← Return Published on: Wednesday 2nd April, 2008 by Super Administrator
The reserve near Bharatpur, India was first created for hunting, then became a bird sanctuary, and a refuge for nilgai - large antelope whose raids on crops made them a pest to farmers.
Although never domesticated nilgai have been successfully introduced into Texas, and now there are more living there than in their native India.
Only male nilgai have horns. Males are solitary except during the rut when they establish territories and gather breeding herds of up to ten cows. Nilgai cows and calves tend to stay in herds.
Grzimek's Encyclopaedia of Mammals (vol.5 p.359) recounts that 'grazing nilgais sometimes lower themselves to their "knees" and when eating leaves they can stand up on their hind legs for a short time.' Sadly the film that NHNZ Images has of nilgai does not show this behaviour.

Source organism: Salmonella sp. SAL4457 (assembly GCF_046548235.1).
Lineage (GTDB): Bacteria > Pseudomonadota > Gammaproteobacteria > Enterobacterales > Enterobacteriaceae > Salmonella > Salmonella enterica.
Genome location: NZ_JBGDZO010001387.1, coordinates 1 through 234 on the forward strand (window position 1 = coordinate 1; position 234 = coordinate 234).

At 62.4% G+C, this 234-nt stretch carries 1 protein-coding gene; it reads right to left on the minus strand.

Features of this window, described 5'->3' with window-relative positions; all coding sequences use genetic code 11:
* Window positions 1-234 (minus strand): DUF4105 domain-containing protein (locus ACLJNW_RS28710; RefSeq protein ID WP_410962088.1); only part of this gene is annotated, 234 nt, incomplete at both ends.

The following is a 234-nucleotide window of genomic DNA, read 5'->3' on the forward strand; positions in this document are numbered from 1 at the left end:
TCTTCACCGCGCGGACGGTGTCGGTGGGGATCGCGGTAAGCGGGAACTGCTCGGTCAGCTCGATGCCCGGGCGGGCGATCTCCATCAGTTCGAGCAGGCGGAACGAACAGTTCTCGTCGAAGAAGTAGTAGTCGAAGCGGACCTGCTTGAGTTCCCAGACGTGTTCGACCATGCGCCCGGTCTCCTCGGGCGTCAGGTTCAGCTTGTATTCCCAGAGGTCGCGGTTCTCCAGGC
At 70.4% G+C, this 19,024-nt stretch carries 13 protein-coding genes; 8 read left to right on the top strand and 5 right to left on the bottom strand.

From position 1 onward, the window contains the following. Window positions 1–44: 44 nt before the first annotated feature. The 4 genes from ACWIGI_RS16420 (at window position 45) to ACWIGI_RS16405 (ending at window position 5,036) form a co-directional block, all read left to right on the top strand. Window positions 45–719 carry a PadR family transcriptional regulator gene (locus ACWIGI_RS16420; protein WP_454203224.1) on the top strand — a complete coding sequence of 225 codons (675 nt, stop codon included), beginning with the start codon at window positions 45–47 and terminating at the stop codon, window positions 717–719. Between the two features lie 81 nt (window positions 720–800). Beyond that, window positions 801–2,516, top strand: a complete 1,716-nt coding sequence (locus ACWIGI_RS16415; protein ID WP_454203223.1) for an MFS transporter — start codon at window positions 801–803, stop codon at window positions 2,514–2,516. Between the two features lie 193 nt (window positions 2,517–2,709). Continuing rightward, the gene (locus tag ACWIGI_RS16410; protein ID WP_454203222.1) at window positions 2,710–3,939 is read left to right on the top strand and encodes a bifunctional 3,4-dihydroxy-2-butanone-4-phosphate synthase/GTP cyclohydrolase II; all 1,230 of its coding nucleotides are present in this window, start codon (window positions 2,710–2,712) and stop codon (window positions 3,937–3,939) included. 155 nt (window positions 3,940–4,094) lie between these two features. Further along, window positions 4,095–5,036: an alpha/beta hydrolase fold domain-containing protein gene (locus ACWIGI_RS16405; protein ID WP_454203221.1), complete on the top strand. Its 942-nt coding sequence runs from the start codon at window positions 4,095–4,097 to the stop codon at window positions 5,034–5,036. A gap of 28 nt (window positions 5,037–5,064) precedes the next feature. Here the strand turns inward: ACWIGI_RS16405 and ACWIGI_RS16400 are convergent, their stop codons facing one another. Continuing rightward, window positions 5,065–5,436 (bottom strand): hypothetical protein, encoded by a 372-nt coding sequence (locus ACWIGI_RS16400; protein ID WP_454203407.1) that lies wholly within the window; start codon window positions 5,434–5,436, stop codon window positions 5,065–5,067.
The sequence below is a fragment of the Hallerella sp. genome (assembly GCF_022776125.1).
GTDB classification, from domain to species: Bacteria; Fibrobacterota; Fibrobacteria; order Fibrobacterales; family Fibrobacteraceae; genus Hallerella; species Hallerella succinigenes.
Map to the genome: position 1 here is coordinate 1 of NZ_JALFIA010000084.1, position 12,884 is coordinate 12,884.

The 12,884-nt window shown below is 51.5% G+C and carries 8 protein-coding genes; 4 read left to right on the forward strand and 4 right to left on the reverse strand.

Check out other inspiring, interesting and arresting moving images from NHNZ Images. As regular readers can judge from the tenor of the posts on this blog, we have a great deal of footage from all parts of Asia. If you'd like to subscribe to this blog please check out the panel at the right hand side.